Photo Credit: Johanna Geron / Flash 90
The Jewish Museum in Brussels, Belgium

Jews who care about the continuation of the Jewish people have long watched with deep concern the rising rates of intermarriage. The percentage of Jewish children in America who are raised with a knowledge, understanding and love of their religion is tiny, and it grows dramatically smaller still when one of the parents is not, or does not become, Jewish.

Right now, the rate of intermarriage among American Jews is close to 60 percent, while the percentage is far higher if you remove the cohort of Orthodox Jews.


What about Jewish intermarriage in Europe?

A new report coming from two Jewish European groups, the European Jewish Association (EJA) and the Rabbinical Center of Europe (RCE), reveals that in Europe, the intermarriage rate stands at 80 percent. Of the Europeans who consider themselves to be Jewish, 25 percent – 1.5 million – reported they are afraid to wear visibly Jewish symbols in public.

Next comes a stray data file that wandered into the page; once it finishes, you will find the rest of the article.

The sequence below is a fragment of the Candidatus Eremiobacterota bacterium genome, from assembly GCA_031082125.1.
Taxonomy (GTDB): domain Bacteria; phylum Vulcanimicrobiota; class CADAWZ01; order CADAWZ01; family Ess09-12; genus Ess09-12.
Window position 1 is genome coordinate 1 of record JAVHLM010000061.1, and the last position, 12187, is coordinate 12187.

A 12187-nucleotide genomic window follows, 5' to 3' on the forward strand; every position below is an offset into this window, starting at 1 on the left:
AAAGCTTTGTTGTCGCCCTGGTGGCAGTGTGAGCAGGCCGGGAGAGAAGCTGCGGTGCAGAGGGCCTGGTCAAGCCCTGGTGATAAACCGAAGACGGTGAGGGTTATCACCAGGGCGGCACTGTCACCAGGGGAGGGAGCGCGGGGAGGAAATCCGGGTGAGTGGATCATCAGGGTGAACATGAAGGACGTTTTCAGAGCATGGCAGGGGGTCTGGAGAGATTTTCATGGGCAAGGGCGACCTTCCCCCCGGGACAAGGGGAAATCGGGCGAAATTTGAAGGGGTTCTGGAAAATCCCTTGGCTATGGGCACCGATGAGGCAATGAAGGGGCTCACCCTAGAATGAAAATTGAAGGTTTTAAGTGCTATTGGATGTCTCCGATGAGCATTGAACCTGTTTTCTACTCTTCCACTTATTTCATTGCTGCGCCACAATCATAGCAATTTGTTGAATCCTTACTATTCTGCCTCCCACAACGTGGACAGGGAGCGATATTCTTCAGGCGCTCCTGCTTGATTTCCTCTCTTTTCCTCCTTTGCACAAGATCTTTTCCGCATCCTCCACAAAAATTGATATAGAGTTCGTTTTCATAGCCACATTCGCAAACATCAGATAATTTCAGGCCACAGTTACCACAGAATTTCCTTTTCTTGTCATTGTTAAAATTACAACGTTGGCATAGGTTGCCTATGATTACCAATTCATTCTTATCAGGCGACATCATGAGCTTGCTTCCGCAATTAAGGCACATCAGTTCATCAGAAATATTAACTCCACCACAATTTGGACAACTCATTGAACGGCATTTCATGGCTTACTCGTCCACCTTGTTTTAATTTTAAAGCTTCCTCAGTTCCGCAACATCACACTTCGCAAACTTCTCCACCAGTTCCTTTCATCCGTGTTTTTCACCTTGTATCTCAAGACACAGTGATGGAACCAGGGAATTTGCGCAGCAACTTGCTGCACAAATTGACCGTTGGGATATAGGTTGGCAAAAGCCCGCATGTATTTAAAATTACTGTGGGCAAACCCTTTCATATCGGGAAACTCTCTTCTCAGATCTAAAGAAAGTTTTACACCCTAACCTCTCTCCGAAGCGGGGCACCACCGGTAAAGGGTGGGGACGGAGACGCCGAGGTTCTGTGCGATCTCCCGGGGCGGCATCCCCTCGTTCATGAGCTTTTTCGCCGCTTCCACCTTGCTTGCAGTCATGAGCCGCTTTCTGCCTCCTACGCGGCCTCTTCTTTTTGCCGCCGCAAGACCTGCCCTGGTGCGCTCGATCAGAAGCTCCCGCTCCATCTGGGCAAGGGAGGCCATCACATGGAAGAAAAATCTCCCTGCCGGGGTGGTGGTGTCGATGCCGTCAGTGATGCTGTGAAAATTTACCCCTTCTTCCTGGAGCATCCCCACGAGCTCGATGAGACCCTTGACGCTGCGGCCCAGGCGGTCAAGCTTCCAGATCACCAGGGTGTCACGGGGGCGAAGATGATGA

Just as is the case in the United States, the percentage of Jews who attend high holiday services is dramatically higher than the percentage who attend weekly services. But even though the percent of high holiday services is twice that of weekly service goers, only 30 percent of European Jews will even attend high holiday services.


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Lori Lowenthal Marcus is a contributor to the A graduate of Harvard Law School, she previously practiced First Amendment law and taught in Philadelphia-area graduate and law schools. You can reach her by email: [email protected]